The panic and fear is setting in when you realized your beloved pet is missing. You don’t know how long they have been gone or where they could be. You just know every moment they are gone you are hoping they come back and you find them soon. Sometimes it just as easy as walking the neighborhood and finding your pet but sometimes it’s not and it takes more work in finding them. Here are a few tips and resources to help you when your pet has gone missing. If you haven’t already, I would highly recommend microchipping your pet since identification tags on a collar can fall off or be removed by someone.
Grab a leash and start searching your neighborhood. Walk, Bike, Drive, Search. Talk to everyone you see and ask them if they have seen your pet. Look in bushes, under cars, behind anything you think your pet could be hiding at. If you suspect your pet could have gone in someone’s backyard, knock and ask them if they could check for you. My little dog JJ got out on me before and actually went into a neighbor’s backyard.
Talk to neighborhood children who are outside playing. One of the most helpful resources I have found is kids in the neighborhood. They tend to notice animals more than you realize, I have been able to reunite a lost dog because I asked the kids playing if they have seen the dog before and they told me the area they believed the dog lives in, sure enough they were close and I was able to reunited the puppy 3 hours after I found her.
Contact Your Local Animal Shelters. Contact and visit all local animal shelters within at least 60 miles of your area you last saw your pet. I suggest visiting the animal shelter every single day to check for your pet.
Local animal shelters with in 90 miles of Las Vegas. I actually was out in Mesquite and there was a dog that NHP had picked up that was registered to an owner in Las Vegas. Dogs tend to be an animal who wanders far unlike a cat who tends to stay in their neighborhood area.
Create a Lost Pet Flyer. Include any important information such as Name, Age, Sex, Breed, Color, Distinctive Markings, Collar, Microchipped, Location/Time Last Seen, anything you think might be helpful someone would need to identify your dog with you contact information. If offering a reward, don’t list how much you are willing to pay on the flyer, just say Reward.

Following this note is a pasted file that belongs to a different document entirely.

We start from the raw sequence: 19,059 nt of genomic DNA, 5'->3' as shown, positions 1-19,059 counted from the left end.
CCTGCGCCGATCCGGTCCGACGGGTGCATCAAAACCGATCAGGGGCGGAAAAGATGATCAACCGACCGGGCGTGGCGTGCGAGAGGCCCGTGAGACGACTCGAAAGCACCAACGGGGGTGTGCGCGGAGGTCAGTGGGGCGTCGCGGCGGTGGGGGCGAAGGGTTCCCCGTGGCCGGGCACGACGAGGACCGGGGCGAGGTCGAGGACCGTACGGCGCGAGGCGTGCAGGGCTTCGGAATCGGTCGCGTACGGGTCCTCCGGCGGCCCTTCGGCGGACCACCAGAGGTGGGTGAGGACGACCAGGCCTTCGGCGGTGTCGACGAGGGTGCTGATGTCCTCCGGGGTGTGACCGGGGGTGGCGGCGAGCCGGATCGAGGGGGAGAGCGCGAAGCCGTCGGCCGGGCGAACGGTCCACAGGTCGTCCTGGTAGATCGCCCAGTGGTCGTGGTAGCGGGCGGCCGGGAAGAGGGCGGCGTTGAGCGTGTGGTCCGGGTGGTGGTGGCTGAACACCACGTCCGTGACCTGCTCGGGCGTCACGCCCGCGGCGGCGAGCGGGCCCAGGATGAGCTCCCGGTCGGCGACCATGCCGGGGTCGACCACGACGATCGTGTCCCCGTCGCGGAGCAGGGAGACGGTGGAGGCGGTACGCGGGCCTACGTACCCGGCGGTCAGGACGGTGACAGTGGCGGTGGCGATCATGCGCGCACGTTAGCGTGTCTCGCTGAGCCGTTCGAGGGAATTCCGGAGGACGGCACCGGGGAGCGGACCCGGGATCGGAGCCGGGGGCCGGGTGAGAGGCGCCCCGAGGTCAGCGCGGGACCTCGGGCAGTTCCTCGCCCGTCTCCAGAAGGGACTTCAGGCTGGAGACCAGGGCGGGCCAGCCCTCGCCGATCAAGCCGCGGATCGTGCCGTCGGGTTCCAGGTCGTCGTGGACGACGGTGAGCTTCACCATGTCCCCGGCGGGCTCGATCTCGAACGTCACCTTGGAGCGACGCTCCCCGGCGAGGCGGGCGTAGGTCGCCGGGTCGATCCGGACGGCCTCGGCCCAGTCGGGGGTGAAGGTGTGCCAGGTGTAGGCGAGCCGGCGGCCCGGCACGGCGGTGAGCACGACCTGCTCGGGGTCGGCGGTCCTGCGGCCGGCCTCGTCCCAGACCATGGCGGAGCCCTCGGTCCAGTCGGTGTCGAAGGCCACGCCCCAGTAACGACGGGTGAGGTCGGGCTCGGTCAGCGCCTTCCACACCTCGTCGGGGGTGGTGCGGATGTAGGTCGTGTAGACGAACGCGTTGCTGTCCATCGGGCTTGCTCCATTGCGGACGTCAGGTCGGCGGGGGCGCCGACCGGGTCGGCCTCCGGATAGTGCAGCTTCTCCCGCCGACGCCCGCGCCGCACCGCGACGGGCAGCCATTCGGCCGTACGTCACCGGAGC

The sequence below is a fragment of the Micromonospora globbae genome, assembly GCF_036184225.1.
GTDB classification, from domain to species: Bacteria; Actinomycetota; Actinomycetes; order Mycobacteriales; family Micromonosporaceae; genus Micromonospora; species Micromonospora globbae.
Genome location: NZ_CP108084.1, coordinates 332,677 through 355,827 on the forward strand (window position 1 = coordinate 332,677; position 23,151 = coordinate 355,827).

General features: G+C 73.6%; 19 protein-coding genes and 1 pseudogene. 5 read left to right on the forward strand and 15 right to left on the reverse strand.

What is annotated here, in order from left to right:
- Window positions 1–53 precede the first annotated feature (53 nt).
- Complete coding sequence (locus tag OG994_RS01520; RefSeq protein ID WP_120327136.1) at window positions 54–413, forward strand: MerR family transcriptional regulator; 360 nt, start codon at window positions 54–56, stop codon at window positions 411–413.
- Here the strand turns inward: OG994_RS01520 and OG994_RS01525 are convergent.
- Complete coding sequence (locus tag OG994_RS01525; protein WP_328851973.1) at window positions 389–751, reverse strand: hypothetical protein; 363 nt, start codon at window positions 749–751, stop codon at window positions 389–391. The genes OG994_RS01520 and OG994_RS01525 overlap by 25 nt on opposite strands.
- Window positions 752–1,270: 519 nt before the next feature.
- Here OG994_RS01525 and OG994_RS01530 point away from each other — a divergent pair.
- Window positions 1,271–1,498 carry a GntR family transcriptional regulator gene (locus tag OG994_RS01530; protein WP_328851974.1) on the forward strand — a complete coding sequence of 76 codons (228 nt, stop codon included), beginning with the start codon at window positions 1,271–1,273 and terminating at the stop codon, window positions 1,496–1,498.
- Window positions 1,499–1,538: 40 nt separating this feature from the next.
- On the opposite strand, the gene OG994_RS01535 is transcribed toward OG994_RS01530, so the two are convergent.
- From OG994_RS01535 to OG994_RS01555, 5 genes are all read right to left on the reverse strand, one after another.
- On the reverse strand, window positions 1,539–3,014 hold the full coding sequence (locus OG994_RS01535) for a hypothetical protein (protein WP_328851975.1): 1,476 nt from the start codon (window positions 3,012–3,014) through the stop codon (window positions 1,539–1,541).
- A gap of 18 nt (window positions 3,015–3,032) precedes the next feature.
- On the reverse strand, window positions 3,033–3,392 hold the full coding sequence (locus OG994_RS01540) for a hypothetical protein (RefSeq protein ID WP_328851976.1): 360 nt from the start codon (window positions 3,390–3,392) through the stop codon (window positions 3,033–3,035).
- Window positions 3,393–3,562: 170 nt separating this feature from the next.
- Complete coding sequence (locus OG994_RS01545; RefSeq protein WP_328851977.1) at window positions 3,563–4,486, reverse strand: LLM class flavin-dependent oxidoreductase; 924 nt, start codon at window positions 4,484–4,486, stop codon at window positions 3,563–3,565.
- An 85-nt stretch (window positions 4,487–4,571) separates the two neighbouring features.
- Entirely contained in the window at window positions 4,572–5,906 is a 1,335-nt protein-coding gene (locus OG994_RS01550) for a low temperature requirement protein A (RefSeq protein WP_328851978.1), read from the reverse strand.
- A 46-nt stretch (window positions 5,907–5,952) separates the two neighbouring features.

Post Flyers and Ads everywhere you can. Most grocery stores, community centers, veterinary offices, pet supply stores (all Petsmarts & Petcos have a place for you to place a flyer), and other business might allow a place for you to place your flyer. Place highly noticeable flyers at major Traffic Intersection in your area and place smaller flyer on lamp posts. Do not post them on the Mail Cluster Boxes, I was told by my mailman that they are supposed to remove any flyers on them. Also, place advertisements in newspapers and with radio stations. Include your pet’s sex, age, weight, breed, color, and any special markings. When describing your pet, leave out one identifying characteristic and ask the person who finds your pet to describe it.
Try the internet. These sites may be able to help you out:
- Lost Pet USA
- Lost My Doggie
- Pet Amber Alert
- Pet Harbor
- Center for Lost Pets
- Fido Finder
Try Social Media. Post your pet’s information & photo on Facebook, Instagram, Twitter, any social media outlets you may use and ask your friends to share your post. Share your post in local groups, community pages, your local animal shelters Facebook page, any where you think might get your pet’s picture and information out there.
Contact Local Rescue Groups & Organizations. Local rescues might be able to help with your search. Here are a few rescues in the Las Vegas Area
Don’t ever give up your search. There are stories of animals being missing for years who are reunited with their owners. Always continue your search and don’t give up on hope.